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Bad Weather

Dangers and tips for driving in bad weather

Even if you drive a well-maintained vehicle with advanced safety features, bad weather can still be dangerous when travelling. Anti-lock brakes and electronic stability aids can help maintain control under adverse conditions.

Winter can present a host of challenges which can affect your vehicle such as reduced visibility, strong winds, bad road conditions and rain.

Be prepared, by following these winter driving safety tips:

  • Increase your visibility. Before you start driving, make sure all windows are defrosted.
  • Drive slowly and cautiously.
  • Increase the distance between your car and the one in front of you.
  • Be aware of road surface conditions. Deep shade or reflections from bright sun can obscure hazardous conditions.
  • Approach bridges, shady areas and overpasses with caution. They may still be wet or icy when the rest of the roadway is clear and dry.

Light rain is a challenge. Rainwater mixes with residual oil, dust and leaves on the road surface causing slippery conditions. Always try and increase the distance between your car and the one in front of you.

Heavy rain can create hydroplaning which is a dangerous condition in which your car’s tyres lose contact with the road and slide on a thin layer of water. Hydroplaning can be avoided by slowing down in wet conditions and avoiding excess water buildup on the roads. If you sense that your car is hydroplaning ease your foot off the accelerator and avoid sudden steering or braking as the decreased contact with the road surface will result in no reaction to steering or braking followed by overreaction to steering and braking. The extreme reactions from sudden corrections due to hydroplaning can result in losing control of your vehicle.

Driving in fog can be hazardous and should be avoided whenever possible. Again, the first rule is to slow down and drive with your headlights on or use fog lights if your car has them. Do not use your high-beams as the fog will reflect the light back to you particularly at night. Drive at a speed that keeps your field of vision in check with your braking or collision avoidance ability.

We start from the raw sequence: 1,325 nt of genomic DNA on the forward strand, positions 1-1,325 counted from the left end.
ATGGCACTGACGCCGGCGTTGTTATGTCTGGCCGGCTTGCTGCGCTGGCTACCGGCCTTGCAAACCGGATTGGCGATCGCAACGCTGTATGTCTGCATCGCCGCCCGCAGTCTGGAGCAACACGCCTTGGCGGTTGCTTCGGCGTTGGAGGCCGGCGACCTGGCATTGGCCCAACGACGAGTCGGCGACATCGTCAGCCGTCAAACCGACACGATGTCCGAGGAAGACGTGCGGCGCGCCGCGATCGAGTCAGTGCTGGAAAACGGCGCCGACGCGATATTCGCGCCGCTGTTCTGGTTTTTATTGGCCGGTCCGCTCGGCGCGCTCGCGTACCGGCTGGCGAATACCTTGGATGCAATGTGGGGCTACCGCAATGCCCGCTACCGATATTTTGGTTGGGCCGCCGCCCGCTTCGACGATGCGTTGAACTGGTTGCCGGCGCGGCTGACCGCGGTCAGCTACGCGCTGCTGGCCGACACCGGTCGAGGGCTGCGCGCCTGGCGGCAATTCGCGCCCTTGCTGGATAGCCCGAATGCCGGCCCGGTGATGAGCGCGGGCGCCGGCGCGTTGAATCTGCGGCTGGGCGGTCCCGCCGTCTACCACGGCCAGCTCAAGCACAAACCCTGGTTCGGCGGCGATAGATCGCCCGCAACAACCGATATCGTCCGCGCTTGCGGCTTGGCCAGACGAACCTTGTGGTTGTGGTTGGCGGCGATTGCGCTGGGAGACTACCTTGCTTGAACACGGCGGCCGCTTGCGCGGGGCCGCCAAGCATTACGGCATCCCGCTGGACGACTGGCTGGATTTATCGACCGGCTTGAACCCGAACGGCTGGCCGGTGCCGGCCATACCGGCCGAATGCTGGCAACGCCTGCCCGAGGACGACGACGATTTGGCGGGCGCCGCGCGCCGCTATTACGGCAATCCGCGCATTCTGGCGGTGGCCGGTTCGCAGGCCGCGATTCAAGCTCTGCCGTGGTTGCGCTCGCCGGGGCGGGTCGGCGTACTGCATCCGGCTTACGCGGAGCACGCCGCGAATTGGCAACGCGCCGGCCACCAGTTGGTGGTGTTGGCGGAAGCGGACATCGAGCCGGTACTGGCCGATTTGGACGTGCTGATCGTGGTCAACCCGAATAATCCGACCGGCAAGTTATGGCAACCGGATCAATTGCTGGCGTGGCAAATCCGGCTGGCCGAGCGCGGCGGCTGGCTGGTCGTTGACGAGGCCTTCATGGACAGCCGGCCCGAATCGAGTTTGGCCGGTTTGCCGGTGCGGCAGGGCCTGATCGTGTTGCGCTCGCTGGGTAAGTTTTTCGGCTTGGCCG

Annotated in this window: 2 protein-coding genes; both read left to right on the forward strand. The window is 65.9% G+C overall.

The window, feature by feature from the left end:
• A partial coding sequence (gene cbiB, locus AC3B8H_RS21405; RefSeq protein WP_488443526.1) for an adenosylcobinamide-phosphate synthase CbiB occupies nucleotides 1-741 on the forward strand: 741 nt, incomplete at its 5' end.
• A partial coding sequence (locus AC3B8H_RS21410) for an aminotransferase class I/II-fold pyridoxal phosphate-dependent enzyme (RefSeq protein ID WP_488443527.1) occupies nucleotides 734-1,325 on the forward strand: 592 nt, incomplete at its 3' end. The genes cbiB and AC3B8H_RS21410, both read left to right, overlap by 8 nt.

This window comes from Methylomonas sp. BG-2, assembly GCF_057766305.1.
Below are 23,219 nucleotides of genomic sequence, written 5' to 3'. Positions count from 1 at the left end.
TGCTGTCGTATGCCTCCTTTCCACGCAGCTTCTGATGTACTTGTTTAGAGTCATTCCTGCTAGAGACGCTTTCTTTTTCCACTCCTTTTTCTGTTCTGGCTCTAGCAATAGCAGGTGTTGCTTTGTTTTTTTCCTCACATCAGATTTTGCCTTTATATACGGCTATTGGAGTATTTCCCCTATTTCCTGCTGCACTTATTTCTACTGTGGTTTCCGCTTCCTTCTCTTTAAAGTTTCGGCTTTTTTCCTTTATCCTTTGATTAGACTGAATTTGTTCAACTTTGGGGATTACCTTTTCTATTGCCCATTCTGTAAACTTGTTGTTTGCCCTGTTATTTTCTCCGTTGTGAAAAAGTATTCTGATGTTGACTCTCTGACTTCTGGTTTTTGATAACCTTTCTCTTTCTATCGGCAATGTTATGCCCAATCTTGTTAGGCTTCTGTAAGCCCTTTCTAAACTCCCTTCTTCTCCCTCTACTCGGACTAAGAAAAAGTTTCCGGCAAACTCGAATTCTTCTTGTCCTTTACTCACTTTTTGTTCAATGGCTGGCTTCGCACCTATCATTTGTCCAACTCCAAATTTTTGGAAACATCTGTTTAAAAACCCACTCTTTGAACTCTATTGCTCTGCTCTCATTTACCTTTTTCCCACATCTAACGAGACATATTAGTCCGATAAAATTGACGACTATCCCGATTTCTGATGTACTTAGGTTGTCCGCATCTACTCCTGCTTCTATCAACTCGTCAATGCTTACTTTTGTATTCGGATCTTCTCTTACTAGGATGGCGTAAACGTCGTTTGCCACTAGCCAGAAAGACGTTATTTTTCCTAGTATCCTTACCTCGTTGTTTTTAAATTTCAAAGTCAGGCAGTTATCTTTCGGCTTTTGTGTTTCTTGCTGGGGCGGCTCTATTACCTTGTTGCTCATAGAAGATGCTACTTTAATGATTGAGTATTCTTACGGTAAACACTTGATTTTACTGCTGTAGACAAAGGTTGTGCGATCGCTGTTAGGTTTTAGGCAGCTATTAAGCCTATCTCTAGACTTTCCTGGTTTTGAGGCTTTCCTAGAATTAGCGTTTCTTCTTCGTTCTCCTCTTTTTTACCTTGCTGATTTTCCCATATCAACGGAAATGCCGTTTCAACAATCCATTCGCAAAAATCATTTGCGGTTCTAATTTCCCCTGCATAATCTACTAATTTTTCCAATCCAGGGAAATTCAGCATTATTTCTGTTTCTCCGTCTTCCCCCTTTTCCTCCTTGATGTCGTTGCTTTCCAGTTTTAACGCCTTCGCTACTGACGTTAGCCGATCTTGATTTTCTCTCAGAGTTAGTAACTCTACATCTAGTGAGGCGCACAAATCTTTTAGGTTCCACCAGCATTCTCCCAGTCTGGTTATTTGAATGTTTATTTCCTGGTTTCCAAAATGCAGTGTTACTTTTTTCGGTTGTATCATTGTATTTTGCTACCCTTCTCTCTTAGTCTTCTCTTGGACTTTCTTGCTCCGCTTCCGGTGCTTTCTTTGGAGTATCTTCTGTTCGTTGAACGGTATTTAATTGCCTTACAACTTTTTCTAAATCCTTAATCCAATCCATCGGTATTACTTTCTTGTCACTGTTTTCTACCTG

If you see headlights or taillights in front of you, slow down to increase the distance between you and that car. Always use caution as the car ahead could be stopped or barely moving. Finally, if the fog becomes too dense, get as far off the road as possible and stop. Creeping along the road at low speeds can be very dangerous.

Wind can be challenging and dangerous for drivers of all vehicle types and sizes. High winds are especially challenging for trucks and trailers but also affect cars and not surprisingly, SUVs as well. When you experience high winds:

  • Reduce your speed
  • Be careful when driving close to trucks, buses and other large vehicles
  • Pay attention to road signs and warnings
  • Take great care making steering corrections when going from protected to open areas

A few tips when travelling:

Fluids are critical when driving in extreme heat. Your car’s cooling system should be in good working order and filled with the factory-recommended coolant mixture for extreme heat conditions. Check your owner’s manual for this information.

Your car’s air conditioning system needs to be functioning well. Have it inspected and make sure it is fully-charged with coolant in preparation for summer.

Finally, individuals or pets should ever be left in a parked car in the heat. Even on a typical summer day the interior of a parked car can climb well over 50 degrees in just minutes.